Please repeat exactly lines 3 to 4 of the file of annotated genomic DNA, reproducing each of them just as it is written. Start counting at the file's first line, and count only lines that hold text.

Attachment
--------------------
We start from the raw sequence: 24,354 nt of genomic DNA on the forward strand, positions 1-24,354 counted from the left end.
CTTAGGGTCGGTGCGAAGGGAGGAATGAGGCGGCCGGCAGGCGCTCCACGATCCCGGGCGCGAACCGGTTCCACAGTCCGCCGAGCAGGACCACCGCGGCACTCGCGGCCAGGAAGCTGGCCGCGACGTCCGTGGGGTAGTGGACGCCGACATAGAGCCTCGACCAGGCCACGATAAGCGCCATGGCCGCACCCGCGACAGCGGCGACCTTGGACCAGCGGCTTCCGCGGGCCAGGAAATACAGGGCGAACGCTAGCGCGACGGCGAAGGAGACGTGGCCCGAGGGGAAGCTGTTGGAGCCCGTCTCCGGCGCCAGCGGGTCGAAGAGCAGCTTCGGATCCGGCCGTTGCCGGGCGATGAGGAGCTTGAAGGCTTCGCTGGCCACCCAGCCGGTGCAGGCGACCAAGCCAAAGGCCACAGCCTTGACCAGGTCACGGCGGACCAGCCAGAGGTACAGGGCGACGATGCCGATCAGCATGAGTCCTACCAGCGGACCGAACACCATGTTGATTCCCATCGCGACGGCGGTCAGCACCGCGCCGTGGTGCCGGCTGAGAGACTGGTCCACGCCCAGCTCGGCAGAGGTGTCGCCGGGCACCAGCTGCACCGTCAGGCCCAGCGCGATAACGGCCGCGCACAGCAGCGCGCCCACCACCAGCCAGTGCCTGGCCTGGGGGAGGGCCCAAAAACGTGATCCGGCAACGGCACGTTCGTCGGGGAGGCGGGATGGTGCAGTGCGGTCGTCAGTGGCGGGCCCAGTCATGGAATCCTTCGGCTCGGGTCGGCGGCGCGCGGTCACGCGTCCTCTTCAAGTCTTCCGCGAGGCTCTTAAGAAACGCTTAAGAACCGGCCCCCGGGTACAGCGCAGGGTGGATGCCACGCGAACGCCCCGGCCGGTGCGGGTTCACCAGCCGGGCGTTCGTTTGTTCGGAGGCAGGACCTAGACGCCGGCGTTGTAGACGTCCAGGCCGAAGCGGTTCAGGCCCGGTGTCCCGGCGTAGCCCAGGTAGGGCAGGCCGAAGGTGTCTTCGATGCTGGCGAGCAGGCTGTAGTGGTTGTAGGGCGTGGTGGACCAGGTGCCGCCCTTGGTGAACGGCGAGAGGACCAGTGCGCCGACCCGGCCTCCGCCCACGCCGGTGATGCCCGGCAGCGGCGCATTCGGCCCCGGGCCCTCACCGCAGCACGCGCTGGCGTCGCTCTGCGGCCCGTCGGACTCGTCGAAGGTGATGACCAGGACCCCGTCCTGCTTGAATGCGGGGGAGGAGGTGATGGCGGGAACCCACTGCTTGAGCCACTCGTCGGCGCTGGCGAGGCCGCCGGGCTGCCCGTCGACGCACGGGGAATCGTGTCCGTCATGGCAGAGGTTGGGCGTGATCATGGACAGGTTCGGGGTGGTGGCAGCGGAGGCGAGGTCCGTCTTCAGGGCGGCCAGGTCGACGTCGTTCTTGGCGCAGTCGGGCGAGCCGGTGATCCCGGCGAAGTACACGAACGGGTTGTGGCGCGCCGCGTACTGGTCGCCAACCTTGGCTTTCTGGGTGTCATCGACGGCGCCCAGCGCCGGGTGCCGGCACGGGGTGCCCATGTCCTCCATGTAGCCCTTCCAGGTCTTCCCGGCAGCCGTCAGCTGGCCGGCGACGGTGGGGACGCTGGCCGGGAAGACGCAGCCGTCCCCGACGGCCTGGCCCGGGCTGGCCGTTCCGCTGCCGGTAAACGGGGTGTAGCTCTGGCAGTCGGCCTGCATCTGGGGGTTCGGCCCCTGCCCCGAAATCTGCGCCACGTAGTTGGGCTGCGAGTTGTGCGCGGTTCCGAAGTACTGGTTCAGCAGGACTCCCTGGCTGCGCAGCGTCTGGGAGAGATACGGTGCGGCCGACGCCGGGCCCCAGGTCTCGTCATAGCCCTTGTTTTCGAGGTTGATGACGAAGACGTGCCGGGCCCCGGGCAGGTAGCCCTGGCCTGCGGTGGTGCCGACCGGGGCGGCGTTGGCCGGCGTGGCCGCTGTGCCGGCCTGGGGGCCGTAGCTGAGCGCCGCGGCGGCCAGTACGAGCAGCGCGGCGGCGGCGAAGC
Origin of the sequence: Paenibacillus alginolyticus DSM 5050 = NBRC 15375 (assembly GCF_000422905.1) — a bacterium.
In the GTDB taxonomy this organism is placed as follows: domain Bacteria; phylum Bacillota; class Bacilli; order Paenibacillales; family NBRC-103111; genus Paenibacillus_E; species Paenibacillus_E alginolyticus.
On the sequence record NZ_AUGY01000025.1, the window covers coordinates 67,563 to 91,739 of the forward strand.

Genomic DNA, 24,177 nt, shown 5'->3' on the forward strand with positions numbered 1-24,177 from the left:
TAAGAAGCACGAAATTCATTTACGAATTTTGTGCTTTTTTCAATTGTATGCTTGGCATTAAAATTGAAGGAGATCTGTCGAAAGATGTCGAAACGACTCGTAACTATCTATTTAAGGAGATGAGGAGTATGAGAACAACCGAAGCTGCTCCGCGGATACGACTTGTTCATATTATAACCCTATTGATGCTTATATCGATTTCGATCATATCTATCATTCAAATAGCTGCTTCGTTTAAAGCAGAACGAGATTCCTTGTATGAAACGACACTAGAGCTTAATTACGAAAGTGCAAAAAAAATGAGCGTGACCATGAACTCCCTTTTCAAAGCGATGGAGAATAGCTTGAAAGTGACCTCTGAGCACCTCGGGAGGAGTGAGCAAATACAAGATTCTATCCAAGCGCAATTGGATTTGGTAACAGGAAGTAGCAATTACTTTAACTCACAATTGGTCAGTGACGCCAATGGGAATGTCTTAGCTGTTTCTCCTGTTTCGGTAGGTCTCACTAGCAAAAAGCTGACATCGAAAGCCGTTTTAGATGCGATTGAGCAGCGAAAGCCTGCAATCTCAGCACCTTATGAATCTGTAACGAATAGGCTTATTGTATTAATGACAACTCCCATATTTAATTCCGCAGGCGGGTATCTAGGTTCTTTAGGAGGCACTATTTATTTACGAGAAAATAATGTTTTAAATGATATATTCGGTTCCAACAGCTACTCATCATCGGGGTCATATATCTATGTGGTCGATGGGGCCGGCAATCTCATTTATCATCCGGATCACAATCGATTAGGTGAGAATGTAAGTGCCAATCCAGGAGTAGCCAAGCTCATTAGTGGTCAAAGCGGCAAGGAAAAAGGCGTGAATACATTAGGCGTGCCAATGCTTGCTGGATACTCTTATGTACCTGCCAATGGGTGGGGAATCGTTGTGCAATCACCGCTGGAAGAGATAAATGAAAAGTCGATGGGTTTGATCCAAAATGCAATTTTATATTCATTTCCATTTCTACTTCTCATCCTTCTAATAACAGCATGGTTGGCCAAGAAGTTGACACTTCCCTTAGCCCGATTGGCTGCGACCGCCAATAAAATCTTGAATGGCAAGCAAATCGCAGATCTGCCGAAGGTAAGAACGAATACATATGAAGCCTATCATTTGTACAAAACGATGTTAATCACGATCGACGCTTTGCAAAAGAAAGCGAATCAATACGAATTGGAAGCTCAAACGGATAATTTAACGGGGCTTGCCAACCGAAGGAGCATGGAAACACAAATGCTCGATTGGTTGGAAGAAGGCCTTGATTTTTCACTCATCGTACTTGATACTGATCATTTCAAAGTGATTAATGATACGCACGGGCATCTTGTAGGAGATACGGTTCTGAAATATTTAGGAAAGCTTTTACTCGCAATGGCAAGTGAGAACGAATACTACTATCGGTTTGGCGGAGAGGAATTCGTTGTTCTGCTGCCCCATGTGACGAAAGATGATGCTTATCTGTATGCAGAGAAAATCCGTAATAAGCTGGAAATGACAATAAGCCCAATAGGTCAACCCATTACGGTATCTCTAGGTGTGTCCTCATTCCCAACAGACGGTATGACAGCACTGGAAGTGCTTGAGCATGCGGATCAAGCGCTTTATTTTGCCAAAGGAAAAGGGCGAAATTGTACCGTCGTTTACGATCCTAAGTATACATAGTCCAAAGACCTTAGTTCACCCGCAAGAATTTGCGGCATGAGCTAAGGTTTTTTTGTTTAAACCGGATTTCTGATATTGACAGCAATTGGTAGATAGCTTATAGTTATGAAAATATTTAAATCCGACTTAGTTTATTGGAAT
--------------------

Origin of the sequence: Paenibacillus alginolyticus DSM 5050 = NBRC 15375 (assembly GCF_000422905.1) — a bacterium.
In the GTDB taxonomy this organism is placed as follows: domain Bacteria; phylum Bacillota; class Bacilli; order Paenibacillales; family NBRC-103111; genus Paenibacillus_E; species Paenibacillus_E alginolyticus.